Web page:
Appeal from the Order of the Court of Common Pleas of Washington County in case of Commonwealth of Pennsylvania v. Joseph E. Daugherty, No. 64, July Term, 1972.
Frank A. Conte, for appellant.
Stuart A. Liner, Assistant Attorney General, with him Anthony J. Maiorana, Assistant Attorney General, Robert W. Cunliffe, Deputy Attorney General, and Israel Packel, Attorney General, for appellee.
President Judge Bowman and Judges Crumlish, Jr., Kramer, Wilkinson, Jr., Mencer, Rogers and Blatt. Opinion by Judge Wilkinson.
This is an appeal from an order of the Secretary of Transportation suspending appellant's certificate of appointment
as an official inspection station for a period of six months. The appeal was taken originally to and a de novo hearing conducted by the Court of Common Pleas, Civil Division, of Washington County, which court dismissed the appeal. On appeal of that decision to this Court, it was determined that pursuant to the provisions of section 403 of the Appellate Court Jurisdiction Act, Act of July 31, 1970, P.L. 673, 17 P.S. § 211.403, the appeal should have been directly to this Court from the order of the Secretary. See Hartman v. Commonwealth, 6 Pa. Commonwealth Ct. 409, 295 A.2d 850 (1972). However, under the circumstances this Court accepted the appeal on the stipulation of both parties that the record made before the Court of Common Pleas of Washington County be considered the entire de novo record before this Court as if on direct appeal.
Having reviewed the record, and relying principally on the testimony of the appellant without regard to the very substantial credible additional testimony, the order of the Secretary must be sustained and the appeal dismissed.
On December 29, 1971, the appellant personally inspected a motor vehicle and placed a sticker thereon. On January 5, 1972, the vehicle was stopped by a member of the Pennsylvania State Police who noted that a number of items existed on the vehicle that made the placing of an inspection sticker on the vehicle improper. On the next day, a different member of the Pennsylvania State Police, a supervisor of inspection stations, made a visual inspection of the vehicle and on January 12, 1972, gave it a detailed inspection, noting approximately 14 items which did not meet the minimum requirements of the Motor Vehicle Inspection Regulations. Both of the officers testified as did the appellant and the owner of the vehicle.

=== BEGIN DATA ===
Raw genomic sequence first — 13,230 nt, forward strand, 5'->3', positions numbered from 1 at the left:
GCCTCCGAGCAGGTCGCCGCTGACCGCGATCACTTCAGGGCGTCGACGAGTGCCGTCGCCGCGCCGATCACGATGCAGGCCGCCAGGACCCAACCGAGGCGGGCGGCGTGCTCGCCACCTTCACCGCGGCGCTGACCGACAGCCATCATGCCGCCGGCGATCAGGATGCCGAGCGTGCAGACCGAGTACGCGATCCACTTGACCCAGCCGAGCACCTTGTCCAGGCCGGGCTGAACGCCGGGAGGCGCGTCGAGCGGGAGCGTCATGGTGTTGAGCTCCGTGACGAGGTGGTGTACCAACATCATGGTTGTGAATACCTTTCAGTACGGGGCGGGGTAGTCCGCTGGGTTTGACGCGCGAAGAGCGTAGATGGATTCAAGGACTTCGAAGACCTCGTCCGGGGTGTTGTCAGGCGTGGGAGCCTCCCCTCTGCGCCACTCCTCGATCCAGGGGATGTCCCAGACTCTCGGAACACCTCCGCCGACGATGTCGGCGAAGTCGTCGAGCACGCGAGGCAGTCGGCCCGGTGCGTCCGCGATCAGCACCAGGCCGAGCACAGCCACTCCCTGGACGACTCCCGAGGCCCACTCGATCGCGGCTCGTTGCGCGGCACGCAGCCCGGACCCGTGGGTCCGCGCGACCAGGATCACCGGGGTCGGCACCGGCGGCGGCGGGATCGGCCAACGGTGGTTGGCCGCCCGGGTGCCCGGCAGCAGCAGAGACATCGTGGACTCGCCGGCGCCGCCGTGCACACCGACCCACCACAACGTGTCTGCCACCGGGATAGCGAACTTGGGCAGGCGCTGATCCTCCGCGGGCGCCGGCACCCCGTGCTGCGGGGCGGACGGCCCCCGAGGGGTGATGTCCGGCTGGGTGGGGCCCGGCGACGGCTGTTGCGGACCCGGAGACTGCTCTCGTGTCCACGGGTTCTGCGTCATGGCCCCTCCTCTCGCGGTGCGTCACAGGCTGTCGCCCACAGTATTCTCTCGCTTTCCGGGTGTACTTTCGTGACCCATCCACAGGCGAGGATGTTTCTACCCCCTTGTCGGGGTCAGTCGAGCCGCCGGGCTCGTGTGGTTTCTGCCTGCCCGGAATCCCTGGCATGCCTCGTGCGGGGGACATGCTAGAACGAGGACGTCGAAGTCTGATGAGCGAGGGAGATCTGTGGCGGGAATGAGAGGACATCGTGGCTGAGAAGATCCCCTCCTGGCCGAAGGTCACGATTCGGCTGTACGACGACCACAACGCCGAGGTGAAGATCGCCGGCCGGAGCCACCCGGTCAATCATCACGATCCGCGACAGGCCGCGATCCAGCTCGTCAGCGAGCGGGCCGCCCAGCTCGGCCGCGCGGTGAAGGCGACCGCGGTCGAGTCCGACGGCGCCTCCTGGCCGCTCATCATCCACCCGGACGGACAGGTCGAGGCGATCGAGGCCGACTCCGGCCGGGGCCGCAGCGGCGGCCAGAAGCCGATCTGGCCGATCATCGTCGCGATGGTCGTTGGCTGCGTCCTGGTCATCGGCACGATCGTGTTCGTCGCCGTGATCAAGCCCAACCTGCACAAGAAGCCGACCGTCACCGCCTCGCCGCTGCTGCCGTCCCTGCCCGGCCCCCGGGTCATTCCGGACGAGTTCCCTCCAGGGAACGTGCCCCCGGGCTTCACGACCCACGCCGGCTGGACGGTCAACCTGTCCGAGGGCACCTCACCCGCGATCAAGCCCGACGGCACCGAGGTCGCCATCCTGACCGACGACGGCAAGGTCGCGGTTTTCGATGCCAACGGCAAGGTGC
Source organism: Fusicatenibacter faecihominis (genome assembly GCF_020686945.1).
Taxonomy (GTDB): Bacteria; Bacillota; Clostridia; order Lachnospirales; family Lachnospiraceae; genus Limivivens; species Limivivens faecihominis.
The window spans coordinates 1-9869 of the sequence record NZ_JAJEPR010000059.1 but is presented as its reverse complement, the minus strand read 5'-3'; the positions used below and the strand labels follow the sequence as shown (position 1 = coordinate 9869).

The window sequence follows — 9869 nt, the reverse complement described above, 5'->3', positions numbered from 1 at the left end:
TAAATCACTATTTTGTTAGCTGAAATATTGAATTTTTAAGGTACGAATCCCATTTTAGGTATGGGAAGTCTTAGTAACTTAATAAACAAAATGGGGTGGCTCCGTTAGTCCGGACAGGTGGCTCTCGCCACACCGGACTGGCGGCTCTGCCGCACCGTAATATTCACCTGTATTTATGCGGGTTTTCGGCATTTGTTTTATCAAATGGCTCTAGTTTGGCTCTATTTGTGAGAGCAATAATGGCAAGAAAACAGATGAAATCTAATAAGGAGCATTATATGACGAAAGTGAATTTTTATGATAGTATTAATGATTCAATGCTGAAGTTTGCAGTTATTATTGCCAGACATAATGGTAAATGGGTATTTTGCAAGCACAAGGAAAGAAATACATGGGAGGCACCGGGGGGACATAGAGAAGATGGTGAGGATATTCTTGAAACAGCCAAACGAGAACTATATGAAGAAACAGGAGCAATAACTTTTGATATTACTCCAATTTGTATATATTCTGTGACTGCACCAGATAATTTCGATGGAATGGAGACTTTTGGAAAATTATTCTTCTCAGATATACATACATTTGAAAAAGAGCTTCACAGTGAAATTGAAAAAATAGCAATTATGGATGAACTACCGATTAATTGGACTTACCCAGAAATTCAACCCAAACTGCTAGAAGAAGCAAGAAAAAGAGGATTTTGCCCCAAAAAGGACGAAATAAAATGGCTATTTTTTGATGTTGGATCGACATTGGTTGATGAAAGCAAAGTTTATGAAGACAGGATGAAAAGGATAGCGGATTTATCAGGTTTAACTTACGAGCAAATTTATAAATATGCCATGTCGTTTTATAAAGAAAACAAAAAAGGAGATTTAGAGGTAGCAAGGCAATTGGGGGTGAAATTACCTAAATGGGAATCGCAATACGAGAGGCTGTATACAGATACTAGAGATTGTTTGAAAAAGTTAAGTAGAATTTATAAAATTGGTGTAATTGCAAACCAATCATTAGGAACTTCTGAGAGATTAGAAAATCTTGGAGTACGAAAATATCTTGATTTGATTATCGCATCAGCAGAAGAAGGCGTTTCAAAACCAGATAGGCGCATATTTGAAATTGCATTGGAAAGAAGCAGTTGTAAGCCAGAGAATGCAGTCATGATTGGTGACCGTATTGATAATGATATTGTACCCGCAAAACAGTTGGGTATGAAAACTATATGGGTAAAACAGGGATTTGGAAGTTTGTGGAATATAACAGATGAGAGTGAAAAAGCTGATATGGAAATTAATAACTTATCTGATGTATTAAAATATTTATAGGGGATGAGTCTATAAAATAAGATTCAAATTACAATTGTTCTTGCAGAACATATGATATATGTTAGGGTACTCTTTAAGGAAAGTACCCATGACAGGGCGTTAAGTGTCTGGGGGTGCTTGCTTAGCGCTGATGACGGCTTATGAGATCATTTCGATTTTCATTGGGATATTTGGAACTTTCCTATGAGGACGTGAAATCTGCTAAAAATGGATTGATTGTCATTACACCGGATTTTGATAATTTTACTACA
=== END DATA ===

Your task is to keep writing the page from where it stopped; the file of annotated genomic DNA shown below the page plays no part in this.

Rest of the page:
Appellant's defense is that many of the items complained of were, or could have been, caused by an accident which the vehicle's owner testified a girl friend had while driving the vehicle "probably about January first or second." In addition, two of the unacceptable conditions, i.e., tires with insufficient tread and a broken window, were accounted for by the owner who testified that he had changed the tires and that a friend had broken the window "the day after I wrecked it or something." There were several items that the credible testimony establishes were not caused by the accident. Indeed, the appellant himself testified that some of them might have existed at the time of his inspection, and he failed to note them because of mud! He accounted for noting on the inspection record that the brake lining was 75% when, in fact, it was 45%-50% by stating that "I put the gauge on it, yes, but didn't read it."
A careful review of the entire de novo record leaves us to find that the Secretary of Transportation did not abuse his discretion in ...